Depending on the perceived pastoral needs of a given autocephelous Orthodox Church, more leniency has thus been shown toward interfaith marriages throughout the Orthodox world. For example, “the Russian and other Orthodox churches in Europe and the Near East do not refuse the Sacraments to an Orthodox spouse married to a non-Orthodox, [or] even to a non-Christian” (Constantelos, 1997, p. 69). And finally, since the Greek Orthodox Archdiocese falls under the direct jurisdiction of the Ecumenical Patriarchate, it should be noted here that Constantinople has decidedly impacted the position of the Greek Orthodox Archdiocese of America with regards to interfaith marriages (Stephanopoulos, 1997).

Some Challenges that the IRP has begun to Identify

In light of the recent flexibility that some segments of the Church have exhibited toward interfaith marriages, some theologians and scholars have strongly urged the Orthodox Church in America to rethink its present pastoral approaches toward interfaith marriages (Constantelos, 1997; Gratsias, 1997; Harakas, 1997; Krommydas, 1997; Patsavos, 1997; Scourby, 1997).

Together with this body of work, as previously indicated above, an Interfaith Research Project (IRP) has recently been commissioned by the Archdiocese. This project’s initial and primary objective has been to document the lived experiences and challenges of interfaith couples who worship in our churches. By documenting interfaith couple’s lived experiences and challenges it is anticipated that this information will positively impact the Church’s efforts to rethink and retool some of its pastoral approaches to the interfaith marriages/families that attend our Churches.

According to those who have participated in the IRP to date, the following points are indicative of the challenges that interfaith couples perceive the Church (at all levels) should be considering. They are offered below as a way to compliment the previous work and discussions that have occurred regarding this challenge. By offering this additional information, it is also anticipated that the Church’s ministry to its interfaith couples and their families will be richly enhanced by a key voice that has up until now been conspicuously absent.

  • Increased Respect and Tolerance for Diversity. When the Church (at either the local, regional or national level) ignores the diverse social and religious milieu in which it is embedded, and espouses and promotes exclusivistic, ethnocentric and nationalistic policies, such an approach can potentially give interfaith couples the impression that the Church is irrelevant, insensitive, and out-of-step. As such, results from the IRP indicate that if the Church hopes to effectively reach-out to its interfaith couples/families, then it must begin rethinking its position regarding ethnicity and culture.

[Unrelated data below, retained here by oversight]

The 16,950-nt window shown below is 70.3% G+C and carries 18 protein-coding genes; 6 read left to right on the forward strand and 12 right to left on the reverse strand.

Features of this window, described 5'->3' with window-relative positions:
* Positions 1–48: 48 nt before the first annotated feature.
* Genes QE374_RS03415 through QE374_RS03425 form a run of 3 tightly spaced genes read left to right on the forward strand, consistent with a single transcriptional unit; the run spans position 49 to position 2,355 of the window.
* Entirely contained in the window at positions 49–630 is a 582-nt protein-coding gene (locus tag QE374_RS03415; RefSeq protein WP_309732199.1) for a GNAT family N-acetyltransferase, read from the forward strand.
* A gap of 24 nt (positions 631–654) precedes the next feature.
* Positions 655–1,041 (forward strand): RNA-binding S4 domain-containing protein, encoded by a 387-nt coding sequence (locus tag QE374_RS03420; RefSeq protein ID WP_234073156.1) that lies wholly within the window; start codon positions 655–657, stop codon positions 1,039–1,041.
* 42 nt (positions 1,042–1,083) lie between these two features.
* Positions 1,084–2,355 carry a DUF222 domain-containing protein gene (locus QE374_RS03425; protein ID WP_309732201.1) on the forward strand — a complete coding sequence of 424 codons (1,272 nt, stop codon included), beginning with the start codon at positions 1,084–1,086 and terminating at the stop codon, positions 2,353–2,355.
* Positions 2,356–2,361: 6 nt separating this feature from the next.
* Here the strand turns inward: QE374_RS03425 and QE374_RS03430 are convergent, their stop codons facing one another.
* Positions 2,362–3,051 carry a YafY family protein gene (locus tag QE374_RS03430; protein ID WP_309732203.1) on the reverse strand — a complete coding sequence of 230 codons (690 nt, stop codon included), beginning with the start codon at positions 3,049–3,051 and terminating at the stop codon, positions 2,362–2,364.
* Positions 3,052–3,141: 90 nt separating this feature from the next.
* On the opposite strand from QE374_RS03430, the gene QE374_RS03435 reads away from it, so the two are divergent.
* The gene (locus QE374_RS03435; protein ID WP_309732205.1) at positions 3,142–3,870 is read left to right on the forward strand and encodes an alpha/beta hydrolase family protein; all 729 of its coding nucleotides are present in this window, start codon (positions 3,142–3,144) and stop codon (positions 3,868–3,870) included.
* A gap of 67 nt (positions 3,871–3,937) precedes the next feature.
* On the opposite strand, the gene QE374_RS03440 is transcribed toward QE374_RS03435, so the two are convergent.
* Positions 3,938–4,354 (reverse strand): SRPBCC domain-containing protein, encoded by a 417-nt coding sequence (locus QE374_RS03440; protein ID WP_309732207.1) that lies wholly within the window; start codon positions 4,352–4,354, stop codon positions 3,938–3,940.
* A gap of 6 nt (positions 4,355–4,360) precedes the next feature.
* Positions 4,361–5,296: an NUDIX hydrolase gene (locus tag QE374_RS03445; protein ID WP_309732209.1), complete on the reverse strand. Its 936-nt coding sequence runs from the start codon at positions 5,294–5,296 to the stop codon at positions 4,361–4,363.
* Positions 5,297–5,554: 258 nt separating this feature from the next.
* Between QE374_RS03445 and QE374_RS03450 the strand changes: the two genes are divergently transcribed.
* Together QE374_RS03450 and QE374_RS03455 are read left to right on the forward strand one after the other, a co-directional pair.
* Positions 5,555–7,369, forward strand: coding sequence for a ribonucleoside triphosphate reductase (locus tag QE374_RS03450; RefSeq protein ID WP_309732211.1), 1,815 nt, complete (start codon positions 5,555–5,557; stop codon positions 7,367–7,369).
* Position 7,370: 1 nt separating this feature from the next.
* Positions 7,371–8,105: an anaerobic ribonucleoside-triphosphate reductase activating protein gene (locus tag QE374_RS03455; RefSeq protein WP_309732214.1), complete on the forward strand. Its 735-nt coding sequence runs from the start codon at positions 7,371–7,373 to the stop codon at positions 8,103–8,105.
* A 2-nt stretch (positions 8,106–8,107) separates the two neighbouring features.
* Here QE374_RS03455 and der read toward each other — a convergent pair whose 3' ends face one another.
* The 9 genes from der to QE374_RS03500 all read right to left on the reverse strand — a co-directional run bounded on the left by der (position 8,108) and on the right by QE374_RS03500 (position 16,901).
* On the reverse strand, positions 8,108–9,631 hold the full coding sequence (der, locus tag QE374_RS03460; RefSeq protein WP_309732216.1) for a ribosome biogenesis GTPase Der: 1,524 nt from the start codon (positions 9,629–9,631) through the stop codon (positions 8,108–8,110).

• Religious Education and Interfaith Couples. Just as single faith and single cultural couples want the church to assist them in their efforts to inculcate their children with a moral and religious foundation, interfaith couples desire the church to help them with this parental responsibility. Sunday School programs, retreats, and Christ-centered youth groups that are designed to help their children develop a Christian moral and religious perspective tend to be valued (and expected) by this group of faithful. Furthermore, results from the IRP indicate that when the local church fails to provide a strong youth program, interfaith couples who have baptized their children in the Greek Orthodox church may consider meeting some of these needs in the non-Orthodox spouses’ faith community. Results also suggest that the Church (at all levels) must expend more money and resources in its efforts to improve its youth programs, otherwise many of these types of parents many consider other avenues in their efforts to meet their children’s religious needs.
  • Integrating Interfaith Concepts into Religious Educational Materials and Youth Programs. Church group activities and educational materials have generally failed to broach the subject of interfaith marriage with our children, and/or communicated subtle messages that non-Greek and non-Orthodox backgrounds are less important. In the Church’s efforts to reach out to interfaith/intercultural couples, the Church must find ways of infusing future Sunday School materials with a balanced respect for Hellenism and other ethnic/cultural traditions. In addition, youth groups such as JOY and GOYA should be making more conscious efforts to (a) respectfully acknowledge our faithfuls’ religious and cultural diversity, (b) foster tolerance, acceptance, and respect for all those who worship in our churches, and (c) begin respectfully introducing adolescents to the complex topic of interfaith marriage.
  • Interfaith Couple’s Children. Most interfaith couples desire that their children be exposed to both parents’ ethnic backgrounds. As such, many of these types of parents desire and would likely support church programs/activities that afford interfaith couples the opportunity to expose their children to Greek culture. What will be challenging for the Church, however, is finding ways of accomplishing this latter task without appearing too ethnocentric, since interfaith parents tend to be leery of programs/activities that are too ethnocentric.